The More Interactions Young Black Boys Have With Police, The More Likely They Are To Exhibit Criminal Behavior: Study
The study followed 645 black and Latino boys from six public high schools.
A new study has linked contact with law enforcement to increased criminal behavior in black adolescents. Publishers of the study suggest “stop-and-frisk” strategies are doing more harm than good.
The study was published by the National Academy of Sciences, a private institution tasked with researching and advising the nation on select issues. The study features examples of harmful police strategies, seen throughout the nation.
“Our findings suggest the single most common proactive policing strategy — directing officers to make contact with individual boys and young men in “high-crime” areas — may impose a terrible cost. Our findings suggest police stops are associated with harmful outcomes for young boys in those neighborhoods and that they may be even more harmful when they occur earlier in boys’ lives,” said the author of the study, Juan Del Toro.
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The study followed 645 black and Latino boys from six public high schools, in high-intensity policing neighborhoods, of what was described as a “large city in the southern United States.” Over a two year period, every six months, the boys would have check-ins.
“We found the frequency of police stops predicted more frequent engagement in delinquent behavior six, 12, and 18 months later,” Del Toro said. “Whereas delinquent behavior did not predict subsequent reports of police stops.”
These findings become starker when paired with the frequency of which young, black males are stopped by police. According to a report done by the New York Civil Liberties Union, from the years of 2014 to 2017, 25 percent of stops done by police were of black males between the ages of 14 and 17 — a fragment that represents just under two percent of the population.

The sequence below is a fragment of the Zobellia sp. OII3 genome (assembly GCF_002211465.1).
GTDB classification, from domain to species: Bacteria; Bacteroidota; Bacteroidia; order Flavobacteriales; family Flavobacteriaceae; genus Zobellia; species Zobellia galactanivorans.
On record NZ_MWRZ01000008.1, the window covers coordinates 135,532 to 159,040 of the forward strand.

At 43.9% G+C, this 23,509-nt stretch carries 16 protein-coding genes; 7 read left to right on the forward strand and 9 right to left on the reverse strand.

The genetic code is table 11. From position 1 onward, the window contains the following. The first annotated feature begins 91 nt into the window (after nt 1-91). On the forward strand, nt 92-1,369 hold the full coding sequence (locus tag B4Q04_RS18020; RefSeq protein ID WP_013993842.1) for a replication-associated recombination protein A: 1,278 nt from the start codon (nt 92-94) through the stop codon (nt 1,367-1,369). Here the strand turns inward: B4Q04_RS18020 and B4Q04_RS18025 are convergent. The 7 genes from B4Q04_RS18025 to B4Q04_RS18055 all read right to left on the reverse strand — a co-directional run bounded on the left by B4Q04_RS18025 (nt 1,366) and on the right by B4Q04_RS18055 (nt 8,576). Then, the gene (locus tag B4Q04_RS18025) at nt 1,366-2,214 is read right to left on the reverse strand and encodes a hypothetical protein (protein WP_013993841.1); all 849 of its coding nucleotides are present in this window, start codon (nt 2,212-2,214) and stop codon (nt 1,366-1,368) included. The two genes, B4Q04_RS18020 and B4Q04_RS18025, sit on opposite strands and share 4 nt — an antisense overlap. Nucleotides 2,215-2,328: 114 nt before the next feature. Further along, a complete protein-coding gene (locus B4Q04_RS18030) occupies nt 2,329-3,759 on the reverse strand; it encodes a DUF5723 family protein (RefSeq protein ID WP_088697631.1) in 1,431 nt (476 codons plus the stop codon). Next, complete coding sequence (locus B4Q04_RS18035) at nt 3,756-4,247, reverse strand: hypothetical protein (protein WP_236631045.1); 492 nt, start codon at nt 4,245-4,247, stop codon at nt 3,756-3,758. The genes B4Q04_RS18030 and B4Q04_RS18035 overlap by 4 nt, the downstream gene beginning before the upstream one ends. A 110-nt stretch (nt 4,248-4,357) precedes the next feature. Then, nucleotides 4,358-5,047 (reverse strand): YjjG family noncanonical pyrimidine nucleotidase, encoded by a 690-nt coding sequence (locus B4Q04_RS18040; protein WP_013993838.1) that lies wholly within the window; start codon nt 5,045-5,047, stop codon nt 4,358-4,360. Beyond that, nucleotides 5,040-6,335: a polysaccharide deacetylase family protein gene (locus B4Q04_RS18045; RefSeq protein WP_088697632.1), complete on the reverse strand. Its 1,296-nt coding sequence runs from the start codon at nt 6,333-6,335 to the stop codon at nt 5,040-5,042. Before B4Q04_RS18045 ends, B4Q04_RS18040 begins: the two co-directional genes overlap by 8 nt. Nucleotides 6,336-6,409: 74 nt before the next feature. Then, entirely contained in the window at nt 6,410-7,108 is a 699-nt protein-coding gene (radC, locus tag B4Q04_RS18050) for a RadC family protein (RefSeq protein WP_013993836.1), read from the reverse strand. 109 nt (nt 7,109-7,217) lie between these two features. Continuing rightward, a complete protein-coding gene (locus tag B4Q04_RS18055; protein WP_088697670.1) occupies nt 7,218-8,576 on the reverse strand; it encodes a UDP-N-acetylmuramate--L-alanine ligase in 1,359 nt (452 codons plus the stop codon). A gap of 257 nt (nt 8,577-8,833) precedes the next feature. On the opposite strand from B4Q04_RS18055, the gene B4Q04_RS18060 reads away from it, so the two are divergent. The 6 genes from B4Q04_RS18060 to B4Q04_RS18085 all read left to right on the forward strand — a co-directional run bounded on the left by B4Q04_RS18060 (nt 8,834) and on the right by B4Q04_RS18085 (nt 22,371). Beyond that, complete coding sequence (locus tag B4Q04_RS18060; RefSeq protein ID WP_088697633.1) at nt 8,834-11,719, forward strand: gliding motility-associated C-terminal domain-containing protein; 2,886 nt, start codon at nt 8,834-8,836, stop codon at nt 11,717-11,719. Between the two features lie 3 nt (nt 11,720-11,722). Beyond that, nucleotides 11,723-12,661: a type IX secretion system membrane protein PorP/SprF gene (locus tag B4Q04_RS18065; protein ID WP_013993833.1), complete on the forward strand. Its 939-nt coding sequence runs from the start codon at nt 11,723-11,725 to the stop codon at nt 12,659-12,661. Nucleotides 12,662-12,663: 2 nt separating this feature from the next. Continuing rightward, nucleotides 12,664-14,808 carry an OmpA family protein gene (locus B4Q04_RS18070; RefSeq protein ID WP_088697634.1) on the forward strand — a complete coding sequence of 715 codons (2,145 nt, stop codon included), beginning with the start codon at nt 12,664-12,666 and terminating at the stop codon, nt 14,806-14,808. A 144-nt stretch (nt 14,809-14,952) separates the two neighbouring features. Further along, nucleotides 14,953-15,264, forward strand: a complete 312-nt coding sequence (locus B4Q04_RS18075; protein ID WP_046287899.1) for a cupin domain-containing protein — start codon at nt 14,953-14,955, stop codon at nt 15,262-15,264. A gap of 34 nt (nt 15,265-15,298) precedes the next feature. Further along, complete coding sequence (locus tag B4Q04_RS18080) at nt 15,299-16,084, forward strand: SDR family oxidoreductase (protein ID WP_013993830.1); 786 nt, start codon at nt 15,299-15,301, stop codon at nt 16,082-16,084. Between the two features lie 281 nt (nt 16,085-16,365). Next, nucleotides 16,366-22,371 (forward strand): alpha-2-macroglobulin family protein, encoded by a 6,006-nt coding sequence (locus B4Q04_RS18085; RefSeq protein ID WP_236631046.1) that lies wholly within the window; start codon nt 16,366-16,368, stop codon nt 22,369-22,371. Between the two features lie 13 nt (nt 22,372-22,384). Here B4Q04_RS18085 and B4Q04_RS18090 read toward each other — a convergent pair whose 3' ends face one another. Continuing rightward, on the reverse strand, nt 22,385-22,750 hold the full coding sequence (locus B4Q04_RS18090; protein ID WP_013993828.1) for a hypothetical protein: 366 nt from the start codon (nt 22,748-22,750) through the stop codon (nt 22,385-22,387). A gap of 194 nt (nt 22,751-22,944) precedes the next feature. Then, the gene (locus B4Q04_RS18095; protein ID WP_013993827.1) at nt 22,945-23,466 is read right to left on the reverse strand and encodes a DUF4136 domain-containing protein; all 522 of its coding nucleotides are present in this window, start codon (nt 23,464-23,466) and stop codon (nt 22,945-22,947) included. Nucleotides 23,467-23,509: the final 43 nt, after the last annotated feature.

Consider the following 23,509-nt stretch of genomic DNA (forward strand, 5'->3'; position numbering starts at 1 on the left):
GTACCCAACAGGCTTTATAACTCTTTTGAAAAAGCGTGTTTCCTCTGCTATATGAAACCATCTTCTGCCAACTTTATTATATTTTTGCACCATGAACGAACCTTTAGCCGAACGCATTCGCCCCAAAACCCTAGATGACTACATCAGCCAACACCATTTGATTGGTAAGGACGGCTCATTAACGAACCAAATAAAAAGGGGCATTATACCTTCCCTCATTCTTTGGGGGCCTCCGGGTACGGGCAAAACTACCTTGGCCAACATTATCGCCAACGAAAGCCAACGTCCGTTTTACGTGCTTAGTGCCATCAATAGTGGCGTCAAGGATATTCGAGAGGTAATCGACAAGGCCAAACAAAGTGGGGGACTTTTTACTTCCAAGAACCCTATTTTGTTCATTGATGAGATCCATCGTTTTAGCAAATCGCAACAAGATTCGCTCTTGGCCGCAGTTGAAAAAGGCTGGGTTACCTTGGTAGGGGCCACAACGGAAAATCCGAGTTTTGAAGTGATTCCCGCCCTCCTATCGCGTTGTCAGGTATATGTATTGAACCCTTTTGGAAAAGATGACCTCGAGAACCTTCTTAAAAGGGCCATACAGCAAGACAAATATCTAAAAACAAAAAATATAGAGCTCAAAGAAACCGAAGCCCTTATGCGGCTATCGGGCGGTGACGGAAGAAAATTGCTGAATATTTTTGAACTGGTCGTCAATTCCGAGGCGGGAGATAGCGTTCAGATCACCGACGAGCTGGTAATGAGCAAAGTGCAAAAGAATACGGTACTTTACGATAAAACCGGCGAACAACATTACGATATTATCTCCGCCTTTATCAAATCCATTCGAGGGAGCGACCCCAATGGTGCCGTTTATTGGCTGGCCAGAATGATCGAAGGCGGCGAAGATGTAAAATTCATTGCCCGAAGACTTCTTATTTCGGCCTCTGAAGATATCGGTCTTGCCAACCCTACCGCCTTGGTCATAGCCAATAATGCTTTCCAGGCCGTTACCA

A separate report done by the American Civil Liberties Union of Illinois showed that in 2016, black people represented over 70 percent of stops made by the Chicago Police Department, though they only make up 32 percent of the city's population.
These proactive police practices were praised by many as a way to stop crime, including by President Donald Trump and his original selection for Attorney General, Jeff Sessions.
“The dealing with smaller crime, broken windows philosophy absolutely work,” Sessions said at a 2017 conference. “We have to continue to see that because it saves lives of innocent people.”
And contrary to that stated reason for these policies, they were not a necessity in reducing crime. As even after the proactive policing practices were abandoned, crime in the city fell to record low levels.
Del Toro's study emphasizes the psychological aspect of stops. As they mentioned, the police stops at a young age could predict the likelihood of participating in criminal behavior. That likelihood increased based on the age of the child during the first encounter and psychological reaction to the stop itself.
The psychological distress is where mental health counselor and former Fresno State professor Dr. Malik Raheem, feels the focus should be.
“It’s a self-fulfilling prophecy caused by trauma,” Raheem said. “That trauma of being treated like a criminal can manifest itself in one lashing out and acting like a criminal.”
Raheem, who has written extensively about black people and mental health, believes the race-based trauma faced by the community can stem from these police practices.
“Our skin tone has managed to be criminalized,” Raheem said. “Systematic racism is a disease affecting all parts of this, and while [black people have] been suffering from it since birth, America has yet to ever take her medicine.”
Even with some cities backing away from the practices, Raheem feels the trauma inflicted on the black community by police departments must be solved before any effective change can take place.
“When you're dealing with a generational trauma like our community has in this country from law enforcement, every encounter has a chance to bring that back up to the surface,” Raheem said. “Unless you can work through that root trauma, nothing can repair that relationship with police.”
Authors of this study say a need for further investigation on the topic is needed, though their findings line up with previous research.
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